Retrial could mean life in prison for Turkish sociologist
(WIPC/IFEX) - Writer, sociologist and feminist, Pınar Selek, is yet again facing trial on charges she has already been acquitted of an astounding three times. If found guilty, she faces life in prison with no chance of parole. The PEN International Writers in Prison Committee is seriously concerned that Selek is being subjected to a campaign of judicial harassment as a means of penalising her for her long standing support for and work on minority groups in Turkey. Selek fled Turkey a number of years ago as a result of the charges she is still facing, and cannot return to the country and resume her work due to the threat of arrest and detention.
Selek is accused of involvement in an explosion at the Istanbul Spice Bazaar in 1998, a tragedy that led to the deaths of seven people and injuries to 127 others. She was arrested in July 1998, and then freed two and a half years later after a team of experts concluded that the explosion had not been caused by a bomb, but by the accidental ignition of a gas cylinder. Despite these findings, the case against Selek and her co-defendants continued, and in December 2005 a new trial was opened against her. This trial ended with an acquittal six months later in June 2006.
In March 2009, the Court of Appeals requested a review of the case and reversed the acquittal. This went to consideration, and in May 2009 Selek was acquitted for a second time. In February 2010, the Court of Appeals objected again, and sent the case for review once more. The lower court refused to conduct a review on the grounds that the acquittal was legitimately and fairly given, and upheld Selek's acquittal in February 2011 for a third time. However, at a 22 November 2012 hearing, the lower court decided to drop its refusal and proceed with reopening the trial against Selek on grounds that the refusal had been 'contrary to procedure'. The trial is set to be reopened on 14 December 2012, with all five suspects being tried in absentia.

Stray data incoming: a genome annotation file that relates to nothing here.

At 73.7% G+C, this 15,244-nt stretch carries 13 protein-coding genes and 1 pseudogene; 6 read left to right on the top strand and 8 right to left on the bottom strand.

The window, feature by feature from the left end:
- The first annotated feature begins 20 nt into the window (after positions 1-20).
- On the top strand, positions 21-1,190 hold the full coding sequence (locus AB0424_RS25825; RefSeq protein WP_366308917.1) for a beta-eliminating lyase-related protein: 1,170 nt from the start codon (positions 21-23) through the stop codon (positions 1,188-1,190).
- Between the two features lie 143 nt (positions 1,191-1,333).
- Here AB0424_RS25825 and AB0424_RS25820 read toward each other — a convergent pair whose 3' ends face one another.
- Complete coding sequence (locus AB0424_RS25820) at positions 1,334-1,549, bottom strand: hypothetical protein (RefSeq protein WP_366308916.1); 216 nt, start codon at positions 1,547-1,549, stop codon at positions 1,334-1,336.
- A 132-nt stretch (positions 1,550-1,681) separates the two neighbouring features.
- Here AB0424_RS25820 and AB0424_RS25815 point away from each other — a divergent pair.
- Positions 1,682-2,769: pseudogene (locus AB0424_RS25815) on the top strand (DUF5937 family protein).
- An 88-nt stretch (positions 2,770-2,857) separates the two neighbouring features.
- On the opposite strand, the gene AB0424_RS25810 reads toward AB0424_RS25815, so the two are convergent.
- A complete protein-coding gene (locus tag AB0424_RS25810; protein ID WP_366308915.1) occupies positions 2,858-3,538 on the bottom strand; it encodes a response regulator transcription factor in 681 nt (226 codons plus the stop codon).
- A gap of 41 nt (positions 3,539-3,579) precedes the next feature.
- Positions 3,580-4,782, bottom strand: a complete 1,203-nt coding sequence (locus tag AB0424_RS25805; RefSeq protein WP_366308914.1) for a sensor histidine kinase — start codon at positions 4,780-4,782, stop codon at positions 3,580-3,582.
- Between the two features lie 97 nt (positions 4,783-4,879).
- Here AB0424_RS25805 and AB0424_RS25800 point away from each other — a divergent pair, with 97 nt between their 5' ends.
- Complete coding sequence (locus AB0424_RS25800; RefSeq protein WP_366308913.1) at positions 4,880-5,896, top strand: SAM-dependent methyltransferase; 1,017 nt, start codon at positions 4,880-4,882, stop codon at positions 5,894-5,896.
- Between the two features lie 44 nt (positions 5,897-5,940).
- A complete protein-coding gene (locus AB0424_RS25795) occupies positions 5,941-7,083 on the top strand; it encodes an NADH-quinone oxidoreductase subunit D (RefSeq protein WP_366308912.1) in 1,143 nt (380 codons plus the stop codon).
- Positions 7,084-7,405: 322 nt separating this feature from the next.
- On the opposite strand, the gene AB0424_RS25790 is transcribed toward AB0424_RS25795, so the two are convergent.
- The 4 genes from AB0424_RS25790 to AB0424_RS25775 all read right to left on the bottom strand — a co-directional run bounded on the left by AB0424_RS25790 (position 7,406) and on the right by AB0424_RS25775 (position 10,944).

Commentators believe that the renewed prosecution of Selek is linked to her work as a sociologist researching Kurdish issues in the mid-to-late 1990s, and to contact with the banned Kurdish Workers' Party (PKK). According to PEN sources, no evidence has been presented that shows Selek to have been a member of the PKK or to have engaged in violent activities. It is widely believed that she is being pursued through the courts as a means of penalising her for her legitimate research and commentary. These concerns are intensified by the allegations that Selek, during her imprisonment from 1998-2000, suffered torture under investigation in an attempt to make her confess to the charges.
WHAT OTHER IFEX MEMBERS ARE SAYING:
Selek's case reopens for life sentence (Bianet, 22 November 2012)
"The court overturned its own verdict. This is exceptional in the history of law. The court appealed its own verdict," Yasemin Öz, advocate of Pınar Selek, told Bianet. The ruling was announced by an auxiliary judge at a hearing in an Istanbul criminal court where none of the five defendants pending trial were present. Defendant advocate Bayram Belen protested the ruling, saying that the court made a procedural error. "The criminal court has the option to either amend according to the appeals court's rule or resist its previous decision." Saying that the ruling confirmed the appeal court's decision, the criminal court rejected Belen's objection and asked the attorney Nuri Ahmet Saraç to pronounce his claims. "This is a new situation. I am shocked," the attorney said and reiterated his previous claims, charging Selek and Özktürk with life sentences. Advocates of the defendants asked the auxiliary judge for an extension as they said the ruling was "unexpected."
Click here to read Bianet's article about an evening in support of Pınar Selek.
PEN International concerned about Pinar Selek trial (WiPC)